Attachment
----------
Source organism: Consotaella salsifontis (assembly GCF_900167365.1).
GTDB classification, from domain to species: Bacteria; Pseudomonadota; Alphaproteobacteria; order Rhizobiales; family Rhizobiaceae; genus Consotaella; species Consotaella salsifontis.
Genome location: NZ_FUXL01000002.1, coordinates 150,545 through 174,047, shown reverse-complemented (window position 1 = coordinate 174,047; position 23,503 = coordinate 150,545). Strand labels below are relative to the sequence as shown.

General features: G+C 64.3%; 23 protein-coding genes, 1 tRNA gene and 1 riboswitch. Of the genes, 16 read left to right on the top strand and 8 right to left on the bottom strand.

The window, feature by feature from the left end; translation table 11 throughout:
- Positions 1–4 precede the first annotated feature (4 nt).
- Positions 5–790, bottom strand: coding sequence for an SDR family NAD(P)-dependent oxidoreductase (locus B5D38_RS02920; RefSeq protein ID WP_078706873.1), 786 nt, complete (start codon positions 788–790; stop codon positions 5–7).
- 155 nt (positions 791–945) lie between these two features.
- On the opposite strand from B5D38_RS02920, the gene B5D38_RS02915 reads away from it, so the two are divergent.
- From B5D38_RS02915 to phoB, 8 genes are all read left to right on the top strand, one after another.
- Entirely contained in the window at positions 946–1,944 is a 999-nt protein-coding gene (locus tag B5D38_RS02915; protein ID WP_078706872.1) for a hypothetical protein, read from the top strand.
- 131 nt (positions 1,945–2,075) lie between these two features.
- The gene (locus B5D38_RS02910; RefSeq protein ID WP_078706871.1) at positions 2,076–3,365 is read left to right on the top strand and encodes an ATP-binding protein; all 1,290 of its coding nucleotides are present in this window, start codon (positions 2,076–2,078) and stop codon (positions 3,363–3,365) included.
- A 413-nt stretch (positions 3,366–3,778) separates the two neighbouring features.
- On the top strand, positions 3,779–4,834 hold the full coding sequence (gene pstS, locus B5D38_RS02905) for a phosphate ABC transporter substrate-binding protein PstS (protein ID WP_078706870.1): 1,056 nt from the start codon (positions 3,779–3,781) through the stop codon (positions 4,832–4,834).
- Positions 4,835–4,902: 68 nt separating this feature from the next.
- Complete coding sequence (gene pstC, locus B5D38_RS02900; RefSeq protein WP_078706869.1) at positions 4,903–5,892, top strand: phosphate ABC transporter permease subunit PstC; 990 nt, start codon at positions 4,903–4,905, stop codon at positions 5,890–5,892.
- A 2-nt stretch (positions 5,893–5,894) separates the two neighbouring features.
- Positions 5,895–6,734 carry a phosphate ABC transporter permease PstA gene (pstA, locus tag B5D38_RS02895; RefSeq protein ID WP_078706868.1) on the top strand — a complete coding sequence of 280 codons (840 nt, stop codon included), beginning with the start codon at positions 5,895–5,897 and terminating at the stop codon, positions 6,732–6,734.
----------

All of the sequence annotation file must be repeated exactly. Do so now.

Source organism: Consotaella salsifontis (assembly GCF_900167365.1).
GTDB classification, from domain to species: Bacteria; Pseudomonadota; Alphaproteobacteria; order Rhizobiales; family Rhizobiaceae; genus Consotaella; species Consotaella salsifontis.
Genome location: NZ_FUXL01000002.1, coordinates 150,545 through 174,047, shown reverse-complemented (window position 1 = coordinate 174,047; position 23,503 = coordinate 150,545). Strand labels below are relative to the sequence as shown.

General features: G+C 64.3%; 23 protein-coding genes, 1 tRNA gene and 1 riboswitch. Of the genes, 16 read left to right on the top strand and 8 right to left on the bottom strand.

The window, feature by feature from the left end; translation table 11 throughout:
- Positions 1–4 precede the first annotated feature (4 nt).
- Positions 5–790, bottom strand: coding sequence for an SDR family NAD(P)-dependent oxidoreductase (locus B5D38_RS02920; RefSeq protein ID WP_078706873.1), 786 nt, complete (start codon positions 788–790; stop codon positions 5–7).
- 155 nt (positions 791–945) lie between these two features.
- On the opposite strand from B5D38_RS02920, the gene B5D38_RS02915 reads away from it, so the two are divergent.
- From B5D38_RS02915 to phoB, 8 genes are all read left to right on the top strand, one after another.
- Entirely contained in the window at positions 946–1,944 is a 999-nt protein-coding gene (locus tag B5D38_RS02915; protein ID WP_078706872.1) for a hypothetical protein, read from the top strand.
- 131 nt (positions 1,945–2,075) lie between these two features.
- The gene (locus B5D38_RS02910; RefSeq protein ID WP_078706871.1) at positions 2,076–3,365 is read left to right on the top strand and encodes an ATP-binding protein; all 1,290 of its coding nucleotides are present in this window, start codon (positions 2,076–2,078) and stop codon (positions 3,363–3,365) included.
- A 413-nt stretch (positions 3,366–3,778) separates the two neighbouring features.
- On the top strand, positions 3,779–4,834 hold the full coding sequence (gene pstS, locus B5D38_RS02905) for a phosphate ABC transporter substrate-binding protein PstS (protein ID WP_078706870.1): 1,056 nt from the start codon (positions 3,779–3,781) through the stop codon (positions 4,832–4,834).
- Positions 4,835–4,902: 68 nt separating this feature from the next.
- Complete coding sequence (gene pstC, locus B5D38_RS02900; RefSeq protein WP_078706869.1) at positions 4,903–5,892, top strand: phosphate ABC transporter permease subunit PstC; 990 nt, start codon at positions 4,903–4,905, stop codon at positions 5,890–5,892.
- A 2-nt stretch (positions 5,893–5,894) separates the two neighbouring features.
- Positions 5,895–6,734 carry a phosphate ABC transporter permease PstA gene (pstA, locus tag B5D38_RS02895; RefSeq protein ID WP_078706868.1) on the top strand — a complete coding sequence of 280 codons (840 nt, stop codon included), beginning with the start codon at positions 5,895–5,897 and terminating at the stop codon, positions 6,732–6,734.